THE MYSTIC PHYLES

BEASTS

Sketchy infodumps and plotting leave fancy packaging to carry the load in this elaborately decorated journal.

Impelled by a request delivered by a cat, 13-year-old orphan Abigail compiles information on 15 probably mythical beasts, from mermaids and sea monsters to bunyips, barguests and Bigfoot. Meanwhile she also records incidents in a largely unhappy life—cloistered at home by a tyrannical grandfather and afflicted at her small-town school by bullies and cliques alike. Framed as a diary that fills every square inch including the endpapers, her narrative is presented on swatches of paper interspersed with a mix of dramatic full-page creature portraits, smaller images of old prints and supplementary drawings. These last are in a more informal style, and all are neatly applied over backgrounds pre-brushed with rich colors. Her “reports” run to only a few short comments or quotes (capped at the end by a stale booklist and a more helpful set of websites). Her personal miseries are abruptly resolved by a miraculous pendant and the revelation—quickly laid out at the end and reading more like a draft scenario—that the mythical creatures are real and there’s a struggle going on between those who would hide them and others who want them exposed.

 

Pub Date: July 1, 2011

ISBN: 978-1-57091-718-9

Page Count: 144

Publisher: Charlesbridge

Review Posted Online: May 4, 2011

Kirkus Reviews Issue: May 15, 2011

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The magic of reading is given a refreshingly real twist.

A GIRL, A RACCOON, AND THE MIDNIGHT MOON

This is the way Pearl’s world ends: not with a bang but with a scream.

Pearl Moran was born in the Lancaster Avenue branch library and considers it more her home than the apartment she shares with her mother, the circulation librarian. When the head of the library’s beloved statue of poet Edna St. Vincent Millay is found to be missing, Pearl’s scream brings the entire neighborhood running. Thus ensues an enchanting plunge into the underbelly of a failing library and a city brimful of secrets. With the help of friends old, uncertainly developing, and new, Pearl must spin story after compelling story in hopes of saving what she loves most. Indeed, that love—of libraries, of books, and most of all of stories—suffuses the entire narrative. Literary references are peppered throughout (clarified with somewhat superfluous footnotes) in addition to a variety of tangential sidebars (the identity of whose writer becomes delightfully clear later on). Pearl is an odd but genuine narrator, possessed of a complex and emotional inner voice warring with a stridently stubborn outer one. An array of endearing supporting characters, coupled with a plot both grounded in stressful reality and uplifted by urban fantasy, lend the story its charm. Both the neighborhood and the library staff are robustly diverse. Pearl herself is biracial; her “long-gone father” was black and her mother is white. Bagley’s spot illustrations both reinforce this and add gentle humor.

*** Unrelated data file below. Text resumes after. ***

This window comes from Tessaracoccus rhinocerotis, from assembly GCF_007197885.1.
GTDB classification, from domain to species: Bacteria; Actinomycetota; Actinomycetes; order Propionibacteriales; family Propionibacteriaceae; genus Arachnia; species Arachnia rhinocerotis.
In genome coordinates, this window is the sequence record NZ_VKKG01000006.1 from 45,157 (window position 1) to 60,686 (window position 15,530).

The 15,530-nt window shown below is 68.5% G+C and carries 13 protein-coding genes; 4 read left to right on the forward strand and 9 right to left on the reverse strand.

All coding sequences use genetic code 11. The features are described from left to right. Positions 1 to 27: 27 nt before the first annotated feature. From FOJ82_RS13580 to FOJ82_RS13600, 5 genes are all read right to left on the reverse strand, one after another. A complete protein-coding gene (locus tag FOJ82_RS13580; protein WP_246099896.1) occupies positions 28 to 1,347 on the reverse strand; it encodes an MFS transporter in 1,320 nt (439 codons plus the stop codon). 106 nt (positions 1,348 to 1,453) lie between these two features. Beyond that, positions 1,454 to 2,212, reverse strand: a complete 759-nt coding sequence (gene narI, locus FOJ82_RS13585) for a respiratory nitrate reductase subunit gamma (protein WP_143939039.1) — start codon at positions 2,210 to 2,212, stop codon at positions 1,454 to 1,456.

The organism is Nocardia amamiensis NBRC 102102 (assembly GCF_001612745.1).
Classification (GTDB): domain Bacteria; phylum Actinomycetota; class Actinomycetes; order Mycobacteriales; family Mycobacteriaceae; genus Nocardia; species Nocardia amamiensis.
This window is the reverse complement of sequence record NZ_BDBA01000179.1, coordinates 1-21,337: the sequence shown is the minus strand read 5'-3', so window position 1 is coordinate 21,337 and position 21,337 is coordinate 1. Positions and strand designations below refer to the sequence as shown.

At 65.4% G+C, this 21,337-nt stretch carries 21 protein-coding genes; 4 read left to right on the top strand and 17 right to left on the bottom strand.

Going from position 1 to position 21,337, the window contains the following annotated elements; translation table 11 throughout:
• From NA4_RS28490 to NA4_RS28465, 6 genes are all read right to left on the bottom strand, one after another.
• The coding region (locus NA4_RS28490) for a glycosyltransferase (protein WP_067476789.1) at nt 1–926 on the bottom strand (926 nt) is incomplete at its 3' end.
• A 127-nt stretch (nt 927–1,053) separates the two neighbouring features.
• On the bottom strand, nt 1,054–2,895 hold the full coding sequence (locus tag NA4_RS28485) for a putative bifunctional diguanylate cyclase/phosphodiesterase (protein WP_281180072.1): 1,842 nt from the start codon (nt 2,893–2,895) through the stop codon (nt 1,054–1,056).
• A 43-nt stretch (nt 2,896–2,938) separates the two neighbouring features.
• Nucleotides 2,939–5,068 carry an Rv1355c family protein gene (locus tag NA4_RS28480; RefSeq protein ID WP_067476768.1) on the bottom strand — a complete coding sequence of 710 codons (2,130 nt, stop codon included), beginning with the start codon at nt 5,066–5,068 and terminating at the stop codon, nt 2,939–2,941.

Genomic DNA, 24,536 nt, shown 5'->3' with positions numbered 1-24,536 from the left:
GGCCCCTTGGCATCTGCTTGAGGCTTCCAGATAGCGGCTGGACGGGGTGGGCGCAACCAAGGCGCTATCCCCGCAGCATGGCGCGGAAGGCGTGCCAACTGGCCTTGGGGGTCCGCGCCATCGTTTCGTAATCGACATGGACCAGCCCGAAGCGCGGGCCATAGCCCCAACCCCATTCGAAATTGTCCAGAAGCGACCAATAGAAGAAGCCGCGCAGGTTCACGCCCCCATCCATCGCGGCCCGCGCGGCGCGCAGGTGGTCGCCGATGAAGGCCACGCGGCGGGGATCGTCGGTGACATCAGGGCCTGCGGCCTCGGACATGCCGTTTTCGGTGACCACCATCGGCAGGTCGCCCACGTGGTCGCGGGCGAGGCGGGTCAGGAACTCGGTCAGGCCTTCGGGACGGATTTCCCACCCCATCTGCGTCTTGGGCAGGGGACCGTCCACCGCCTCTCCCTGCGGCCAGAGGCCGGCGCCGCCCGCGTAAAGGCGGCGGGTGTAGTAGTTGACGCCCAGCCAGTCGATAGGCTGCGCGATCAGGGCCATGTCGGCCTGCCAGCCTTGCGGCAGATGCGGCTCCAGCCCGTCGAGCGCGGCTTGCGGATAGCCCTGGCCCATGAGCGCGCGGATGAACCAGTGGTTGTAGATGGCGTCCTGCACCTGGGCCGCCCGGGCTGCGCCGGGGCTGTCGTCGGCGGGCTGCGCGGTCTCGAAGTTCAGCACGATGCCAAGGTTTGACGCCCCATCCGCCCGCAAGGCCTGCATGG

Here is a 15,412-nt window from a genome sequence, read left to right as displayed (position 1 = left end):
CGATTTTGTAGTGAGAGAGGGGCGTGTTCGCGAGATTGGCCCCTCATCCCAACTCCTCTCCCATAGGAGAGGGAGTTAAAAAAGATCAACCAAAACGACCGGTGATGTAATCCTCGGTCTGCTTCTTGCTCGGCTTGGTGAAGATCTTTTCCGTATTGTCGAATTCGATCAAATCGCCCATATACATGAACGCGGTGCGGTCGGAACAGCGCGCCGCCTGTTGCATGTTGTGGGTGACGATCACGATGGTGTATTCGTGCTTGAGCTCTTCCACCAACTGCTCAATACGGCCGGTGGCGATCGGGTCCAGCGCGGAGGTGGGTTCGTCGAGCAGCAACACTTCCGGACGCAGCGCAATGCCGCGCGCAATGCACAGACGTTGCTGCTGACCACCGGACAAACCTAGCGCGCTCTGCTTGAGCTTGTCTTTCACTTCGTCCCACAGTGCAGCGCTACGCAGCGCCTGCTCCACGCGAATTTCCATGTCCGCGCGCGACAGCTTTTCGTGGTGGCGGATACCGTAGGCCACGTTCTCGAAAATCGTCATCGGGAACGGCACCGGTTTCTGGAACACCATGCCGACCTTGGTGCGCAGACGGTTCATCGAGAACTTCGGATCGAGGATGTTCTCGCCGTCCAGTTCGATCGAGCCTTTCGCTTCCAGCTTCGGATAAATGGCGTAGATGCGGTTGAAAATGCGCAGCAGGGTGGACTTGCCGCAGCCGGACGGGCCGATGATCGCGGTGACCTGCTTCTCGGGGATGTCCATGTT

The magic of reading is given a refreshingly real twist.   (reading list) (Fantasy. 10-12)

Pub Date: Jan. 7, 2020

ISBN: 978-1-4521-6952-1

Page Count: 392

Publisher: Chronicle Books

Review Posted Online: Aug. 26, 2019

Kirkus Reviews Issue: Sept. 15, 2019

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Readers will need to strap on their helmets and prepare for a wild ride.

WILD RIVER

Disaster overtakes a group of sixth graders on a leadership-building white-water rafting trip.

Deep in the Montana wilderness, a dam breaks, and the resultant rush sweeps away both counselors, the rafts, and nearly all the supplies, leaving five disparate preteens stranded in the wilderness far from where they were expected to be. Narrator Daniel is a mild White kid who’s resourceful and good at keeping the peace but given to worrying over his mentally ill father. Deke, also White, is a determined bully, unwilling to work with and relentlessly taunting the others, especially Mia, a Latina, who is a natural leader with a plan. Tony, another White boy, is something of a friendly follower and, unfortunately, attaches himself to Deke while Imani, a reserved African American girl, initially keeps her distance. After the disaster, Deke steals the backpack with the remaining food and runs off with Tony, and the other three resolve to do whatever it takes to get it back, eventually having to confront the dangerous bully. The characters come from a variety of backgrounds but are fairly broadly drawn; still, their breathlessly perilous situation keeps the tale moving briskly forward, with one threatening situation after another believably confronting them. As he did with Wildfire (2019), Newbery Honoree Philbrick has crafted another action tale for young readers that’s impossible to put down.

Readers will need to strap on their helmets and prepare for a wild ride. (Fiction. 10-12)

Pub Date: March 2, 2021

ISBN: 978-1-338-64727-3

Page Count: 208

Publisher: Scholastic

Review Posted Online: Nov. 27, 2020

Kirkus Reviews Issue: Dec. 15, 2020

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